Over the past few decades, characters such as Rachel Green, Sam Malone, Sheldon Cooper and Mary Richards have become household names. Millions continue to watch, quote and love the shows that made these characters famous. But what do these particular ones have in common? Aside from existing within an exclusive pantheon of iconic sitcom characters, each one was a prominent player in shows that, at one time or another, were helmed by visionary director James Burrows. Having recently directed his 1,000th television episode (for NBC sitcom “Crowded”), the television network will be honoring Burrows with a special tribute airing on Sunday, Feb. 21 at 9 p.m. EST titled “Must See TV: A Tribute to James Burrows.”
While a great deal of the buzz for this event has been focused on the “Friends” cast reuniting for the special (though, sadly, Matthew Perry will not appear in person due to rehearsals for “The End of Longing” in London), the tribute will also include the casts from other iconic shows that have benefited from Burrows’ talent, including “Taxi,” “Cheers,” “Frasier,” “The Big Bang Theory,” “Will & Grace” and “Wings.” Known for his skillful comic timing, as well as television pilots that utilized four cameras on a multi-camera set when many directors were still using three, Burrows’ most prominent work include:
“Friends’” “The Morning After” (3×16)
Burrows is responsible for one of the most emotional episodes of “Friends” (maybe in television history, depending on personal preference) in which Ross (David Schwimmer, Madagascar and the upcoming “The People v O.J. Simpson: American Crime Story”) and Rachel (Jennifer Aniston, Horrible Bosses and Office Space) tearfully break up following an unclear “break” and Ross sleeping with Chloé, the copy girl. Featuring solid performances from Aniston and Schwimmer, what takes the episode to a higher level is how cleverly it juxtaposes Ross and Rachel’s romance woes with the comedy of the other four “friends” trapped in Monica’s (Courteney Cox, “Cougar Town” and “Dirt”) room, eavesdropping, bantering and desperately trying to find something to eat aside from the “edible” waxing kit, Waxine.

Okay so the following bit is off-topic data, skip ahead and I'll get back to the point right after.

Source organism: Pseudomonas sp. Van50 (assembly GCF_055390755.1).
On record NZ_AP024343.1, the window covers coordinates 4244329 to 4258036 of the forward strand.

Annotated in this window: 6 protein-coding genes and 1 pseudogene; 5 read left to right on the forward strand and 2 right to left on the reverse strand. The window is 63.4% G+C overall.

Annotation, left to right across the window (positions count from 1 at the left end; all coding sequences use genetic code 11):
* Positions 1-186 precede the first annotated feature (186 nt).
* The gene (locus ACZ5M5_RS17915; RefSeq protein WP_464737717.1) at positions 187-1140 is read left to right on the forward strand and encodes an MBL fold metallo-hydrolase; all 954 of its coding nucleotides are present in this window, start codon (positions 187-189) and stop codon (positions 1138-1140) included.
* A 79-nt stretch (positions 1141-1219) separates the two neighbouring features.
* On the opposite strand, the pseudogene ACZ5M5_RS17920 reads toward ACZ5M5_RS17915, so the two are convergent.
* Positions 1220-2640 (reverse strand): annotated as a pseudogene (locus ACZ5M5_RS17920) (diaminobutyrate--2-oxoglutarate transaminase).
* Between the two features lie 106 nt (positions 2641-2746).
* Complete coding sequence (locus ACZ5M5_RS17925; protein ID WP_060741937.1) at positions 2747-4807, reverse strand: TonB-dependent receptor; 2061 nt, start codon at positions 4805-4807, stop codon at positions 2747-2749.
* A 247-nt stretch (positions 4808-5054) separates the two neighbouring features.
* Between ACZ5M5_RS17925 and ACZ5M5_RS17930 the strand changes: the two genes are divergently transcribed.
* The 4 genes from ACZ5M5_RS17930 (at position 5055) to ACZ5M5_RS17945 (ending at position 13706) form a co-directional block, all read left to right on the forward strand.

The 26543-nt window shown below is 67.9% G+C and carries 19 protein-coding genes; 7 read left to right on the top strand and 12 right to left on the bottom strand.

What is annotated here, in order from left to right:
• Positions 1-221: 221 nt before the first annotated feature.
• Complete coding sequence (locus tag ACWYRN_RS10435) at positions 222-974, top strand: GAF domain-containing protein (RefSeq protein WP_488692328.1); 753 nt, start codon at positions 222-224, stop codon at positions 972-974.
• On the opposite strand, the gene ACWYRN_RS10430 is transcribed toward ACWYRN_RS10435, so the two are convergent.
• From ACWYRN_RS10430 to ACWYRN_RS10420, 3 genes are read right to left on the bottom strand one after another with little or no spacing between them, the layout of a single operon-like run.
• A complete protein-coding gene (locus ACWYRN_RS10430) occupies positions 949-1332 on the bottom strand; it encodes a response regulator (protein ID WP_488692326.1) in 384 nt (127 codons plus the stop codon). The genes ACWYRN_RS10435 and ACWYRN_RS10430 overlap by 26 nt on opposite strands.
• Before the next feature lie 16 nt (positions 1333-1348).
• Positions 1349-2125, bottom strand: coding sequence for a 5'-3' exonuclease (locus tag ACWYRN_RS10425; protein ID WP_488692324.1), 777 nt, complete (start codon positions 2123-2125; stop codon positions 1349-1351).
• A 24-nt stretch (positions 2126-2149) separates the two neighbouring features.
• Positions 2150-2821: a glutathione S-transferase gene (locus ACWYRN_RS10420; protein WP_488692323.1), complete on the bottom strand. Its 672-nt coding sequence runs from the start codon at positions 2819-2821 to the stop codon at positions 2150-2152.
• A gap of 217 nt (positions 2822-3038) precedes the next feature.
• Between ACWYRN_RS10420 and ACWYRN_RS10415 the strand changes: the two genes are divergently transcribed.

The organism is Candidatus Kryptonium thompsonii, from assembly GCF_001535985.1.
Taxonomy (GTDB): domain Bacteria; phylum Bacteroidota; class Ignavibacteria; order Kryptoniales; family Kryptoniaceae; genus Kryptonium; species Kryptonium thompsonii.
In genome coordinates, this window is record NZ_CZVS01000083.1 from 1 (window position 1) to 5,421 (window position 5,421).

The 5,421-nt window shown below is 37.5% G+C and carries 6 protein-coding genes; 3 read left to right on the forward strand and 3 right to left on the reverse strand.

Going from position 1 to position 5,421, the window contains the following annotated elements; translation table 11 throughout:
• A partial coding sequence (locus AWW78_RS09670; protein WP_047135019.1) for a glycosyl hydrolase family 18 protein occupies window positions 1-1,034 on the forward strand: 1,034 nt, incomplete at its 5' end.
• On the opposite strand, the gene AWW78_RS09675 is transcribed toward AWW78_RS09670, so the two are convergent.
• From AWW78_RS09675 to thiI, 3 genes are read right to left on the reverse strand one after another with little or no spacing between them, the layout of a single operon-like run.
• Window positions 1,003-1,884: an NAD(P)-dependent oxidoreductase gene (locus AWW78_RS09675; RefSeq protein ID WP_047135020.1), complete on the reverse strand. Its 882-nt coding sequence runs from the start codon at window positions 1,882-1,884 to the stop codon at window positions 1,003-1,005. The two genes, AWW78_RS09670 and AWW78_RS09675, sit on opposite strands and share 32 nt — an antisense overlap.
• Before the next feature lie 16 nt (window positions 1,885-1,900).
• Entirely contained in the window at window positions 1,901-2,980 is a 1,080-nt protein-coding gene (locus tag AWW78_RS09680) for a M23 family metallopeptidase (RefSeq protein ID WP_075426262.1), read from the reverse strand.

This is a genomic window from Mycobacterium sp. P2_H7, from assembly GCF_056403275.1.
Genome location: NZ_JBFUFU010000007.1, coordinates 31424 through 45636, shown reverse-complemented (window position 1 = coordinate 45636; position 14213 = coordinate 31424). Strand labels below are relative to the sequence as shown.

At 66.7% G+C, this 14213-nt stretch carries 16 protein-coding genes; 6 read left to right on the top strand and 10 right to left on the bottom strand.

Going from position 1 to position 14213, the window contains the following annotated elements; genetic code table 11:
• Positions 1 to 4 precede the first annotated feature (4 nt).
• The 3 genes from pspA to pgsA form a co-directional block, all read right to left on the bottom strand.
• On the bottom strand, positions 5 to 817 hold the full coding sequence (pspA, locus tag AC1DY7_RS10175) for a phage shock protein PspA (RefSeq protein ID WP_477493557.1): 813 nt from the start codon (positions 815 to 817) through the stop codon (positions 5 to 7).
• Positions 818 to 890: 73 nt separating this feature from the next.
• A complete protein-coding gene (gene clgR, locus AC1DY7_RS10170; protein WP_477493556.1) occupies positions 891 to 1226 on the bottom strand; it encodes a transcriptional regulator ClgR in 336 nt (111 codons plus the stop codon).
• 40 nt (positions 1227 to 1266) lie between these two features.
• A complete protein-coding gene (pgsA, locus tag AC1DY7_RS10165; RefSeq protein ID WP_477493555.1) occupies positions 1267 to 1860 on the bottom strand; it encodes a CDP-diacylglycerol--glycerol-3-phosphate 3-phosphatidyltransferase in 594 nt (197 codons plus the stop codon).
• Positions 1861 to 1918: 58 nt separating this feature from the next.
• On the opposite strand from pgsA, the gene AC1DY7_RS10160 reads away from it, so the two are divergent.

Burrows also directed “Friends’” pilot episode (also known as “The One Where Monica Gets a Roommate”) and other key Ross and Rachel episodes such as “The One with the Prom Video” and “The One Where Ross and Rachel Take a Break.”
“Frasier’s” “My Coffee with Niles” (1×24)
Proving the comedy chops of its five leading characters—though Frasier (Kelsey Grammer, “The Simpsons” and Toy Story 2) and Niles (David Hyde Pierce, “Wet Hot American Summer” and A Bug’s Life) truly shine here—“My Coffee with Niles” is a stellar bottle episode (an episode of a sitcom mainly contained to one location and primarily with the main cast) that ends “Frasier’s” first season on a high note as Niles asks Frasier the ultimate question: “Are you happy?”
Burrows also directed some of the “Frasier” episodes to feature the return of Grammer’s fellow former Cheers cast members, including “The Show Where Lillith Comes Back.”
“Cheers’” “Showdown, Part 2” (1×22)
Long before Ross and Rachel disagreed over the definition of a “break,” “Cheers’” Sam Malone (Ted Danson, Becker and Fargo) and Diane Chambers (Shelley Long, “Modern Family” and The Brady Bunch Movie) originated the bickering on-again/off-again sitcom couple. Burrows won an Emmy for directing this season one finale in which Sam and Diane’s passions finally explode into a long-awaited kiss, following an argument and one of the most iconic sitcom exchanges ever: “Are you as turned on as I am?” “More!”
Burrows directed most of “Cheers’” 275 episodes.
While darker series such as “Breaking Bad” and “Game of Thrones” have undoubtedly elevated television drama to new heights, the sheer joy of watching situation comedies remains prominent. There is a reason so many college students rejoiced when “Friends” was added to Netflix last year and, in a similar vein, why people who grew up watching “Cheers” cannot resist revisiting favorite episodes. There is something special about watching a show where the characters become like a second family, where one can identify with the struggles seen onscreen (or, conversely, forget one’s real-life troubles for a while) or root for a favorite couple to end up together. In addition to talented television writers, producers and stars, it is thanks to prolific directors such as Burrows who recognize why the sitcom is such an important medium. He more than deserves this special honor.